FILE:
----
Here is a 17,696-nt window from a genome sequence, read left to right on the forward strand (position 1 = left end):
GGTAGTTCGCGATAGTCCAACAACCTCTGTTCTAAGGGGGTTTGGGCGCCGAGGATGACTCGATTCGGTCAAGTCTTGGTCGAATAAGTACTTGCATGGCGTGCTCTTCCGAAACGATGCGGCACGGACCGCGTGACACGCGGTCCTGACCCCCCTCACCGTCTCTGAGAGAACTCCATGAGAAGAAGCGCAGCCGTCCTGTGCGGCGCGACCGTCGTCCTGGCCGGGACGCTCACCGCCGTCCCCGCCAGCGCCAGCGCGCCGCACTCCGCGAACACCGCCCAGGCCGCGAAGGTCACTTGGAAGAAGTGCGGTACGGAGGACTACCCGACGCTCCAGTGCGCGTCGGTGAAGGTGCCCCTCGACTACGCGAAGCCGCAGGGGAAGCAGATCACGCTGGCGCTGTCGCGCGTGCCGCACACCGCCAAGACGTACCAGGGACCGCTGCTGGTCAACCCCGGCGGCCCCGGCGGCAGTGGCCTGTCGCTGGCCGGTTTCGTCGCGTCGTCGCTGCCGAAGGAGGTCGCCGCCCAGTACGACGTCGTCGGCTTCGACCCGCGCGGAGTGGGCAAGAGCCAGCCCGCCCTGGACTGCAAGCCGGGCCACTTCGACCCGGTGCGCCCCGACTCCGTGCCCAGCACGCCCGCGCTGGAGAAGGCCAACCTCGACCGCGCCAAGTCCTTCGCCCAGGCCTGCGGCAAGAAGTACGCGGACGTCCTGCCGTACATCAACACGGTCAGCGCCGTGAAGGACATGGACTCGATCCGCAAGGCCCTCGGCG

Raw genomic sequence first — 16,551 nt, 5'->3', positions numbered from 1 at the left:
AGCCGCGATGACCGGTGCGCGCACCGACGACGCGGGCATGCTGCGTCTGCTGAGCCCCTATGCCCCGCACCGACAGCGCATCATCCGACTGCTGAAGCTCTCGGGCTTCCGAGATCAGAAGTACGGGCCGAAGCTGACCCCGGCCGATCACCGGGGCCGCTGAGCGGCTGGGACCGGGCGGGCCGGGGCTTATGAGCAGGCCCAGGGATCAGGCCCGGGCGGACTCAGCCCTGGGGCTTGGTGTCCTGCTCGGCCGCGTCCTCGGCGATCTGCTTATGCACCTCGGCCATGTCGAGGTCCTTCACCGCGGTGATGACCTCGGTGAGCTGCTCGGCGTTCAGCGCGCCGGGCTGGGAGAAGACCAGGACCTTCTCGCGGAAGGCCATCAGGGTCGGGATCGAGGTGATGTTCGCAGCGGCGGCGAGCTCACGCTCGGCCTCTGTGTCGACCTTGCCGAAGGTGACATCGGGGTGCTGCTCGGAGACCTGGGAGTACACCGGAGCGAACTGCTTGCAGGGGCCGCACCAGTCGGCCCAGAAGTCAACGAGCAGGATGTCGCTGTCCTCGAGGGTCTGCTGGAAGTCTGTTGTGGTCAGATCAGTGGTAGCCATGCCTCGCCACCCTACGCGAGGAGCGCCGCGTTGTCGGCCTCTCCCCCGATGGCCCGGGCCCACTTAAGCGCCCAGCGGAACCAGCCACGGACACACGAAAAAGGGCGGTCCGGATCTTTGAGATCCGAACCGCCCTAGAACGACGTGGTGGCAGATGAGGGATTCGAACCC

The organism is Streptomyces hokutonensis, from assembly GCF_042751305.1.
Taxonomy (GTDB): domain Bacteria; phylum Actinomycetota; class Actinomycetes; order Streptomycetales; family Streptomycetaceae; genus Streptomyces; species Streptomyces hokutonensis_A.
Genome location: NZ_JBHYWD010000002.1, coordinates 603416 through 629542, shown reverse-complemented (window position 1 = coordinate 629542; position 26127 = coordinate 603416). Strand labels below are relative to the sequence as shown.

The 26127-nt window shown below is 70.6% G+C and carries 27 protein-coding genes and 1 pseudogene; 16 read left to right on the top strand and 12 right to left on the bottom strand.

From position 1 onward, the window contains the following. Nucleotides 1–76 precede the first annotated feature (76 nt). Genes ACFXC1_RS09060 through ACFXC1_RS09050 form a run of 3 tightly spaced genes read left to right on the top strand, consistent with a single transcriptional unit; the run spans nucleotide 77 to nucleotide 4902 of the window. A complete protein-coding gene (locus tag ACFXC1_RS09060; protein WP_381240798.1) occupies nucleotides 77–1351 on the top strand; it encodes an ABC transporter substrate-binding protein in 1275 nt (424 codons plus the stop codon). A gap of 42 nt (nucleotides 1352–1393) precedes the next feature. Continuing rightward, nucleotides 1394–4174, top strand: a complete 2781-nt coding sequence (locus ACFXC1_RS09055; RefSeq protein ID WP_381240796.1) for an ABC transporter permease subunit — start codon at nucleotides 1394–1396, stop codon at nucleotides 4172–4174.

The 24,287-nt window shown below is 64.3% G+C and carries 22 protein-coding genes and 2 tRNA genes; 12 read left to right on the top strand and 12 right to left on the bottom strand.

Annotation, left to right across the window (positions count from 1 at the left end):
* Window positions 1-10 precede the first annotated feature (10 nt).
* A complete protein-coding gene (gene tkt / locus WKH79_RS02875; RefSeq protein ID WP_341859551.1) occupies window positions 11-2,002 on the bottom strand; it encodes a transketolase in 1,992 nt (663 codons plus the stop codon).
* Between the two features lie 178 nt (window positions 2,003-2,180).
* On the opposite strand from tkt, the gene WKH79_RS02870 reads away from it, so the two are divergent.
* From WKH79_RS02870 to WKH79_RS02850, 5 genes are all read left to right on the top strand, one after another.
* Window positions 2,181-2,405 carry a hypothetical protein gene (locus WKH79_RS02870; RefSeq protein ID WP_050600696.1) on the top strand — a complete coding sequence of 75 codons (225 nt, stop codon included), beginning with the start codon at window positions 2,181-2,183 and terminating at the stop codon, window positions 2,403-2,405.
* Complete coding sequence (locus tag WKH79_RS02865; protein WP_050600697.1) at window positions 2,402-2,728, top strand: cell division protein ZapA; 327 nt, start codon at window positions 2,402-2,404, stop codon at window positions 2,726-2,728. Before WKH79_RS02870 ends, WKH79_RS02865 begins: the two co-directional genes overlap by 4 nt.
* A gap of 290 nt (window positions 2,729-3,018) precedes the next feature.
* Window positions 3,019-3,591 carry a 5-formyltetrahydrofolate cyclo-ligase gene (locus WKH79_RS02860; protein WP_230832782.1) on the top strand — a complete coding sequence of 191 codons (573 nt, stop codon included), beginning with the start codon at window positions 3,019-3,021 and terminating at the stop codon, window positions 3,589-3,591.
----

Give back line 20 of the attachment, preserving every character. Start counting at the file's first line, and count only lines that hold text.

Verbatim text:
* Window positions 3,019-3,591 carry a 5-formyltetrahydrofolate cyclo-ligase gene (locus WKH79_RS02860; protein WP_230832782.1) on the top strand — a complete coding sequence of 191 codons (573 nt, stop codon included), beginning with the start codon at window positions 3,019-3,021 and terminating at the stop codon, window positions 3,589-3,591.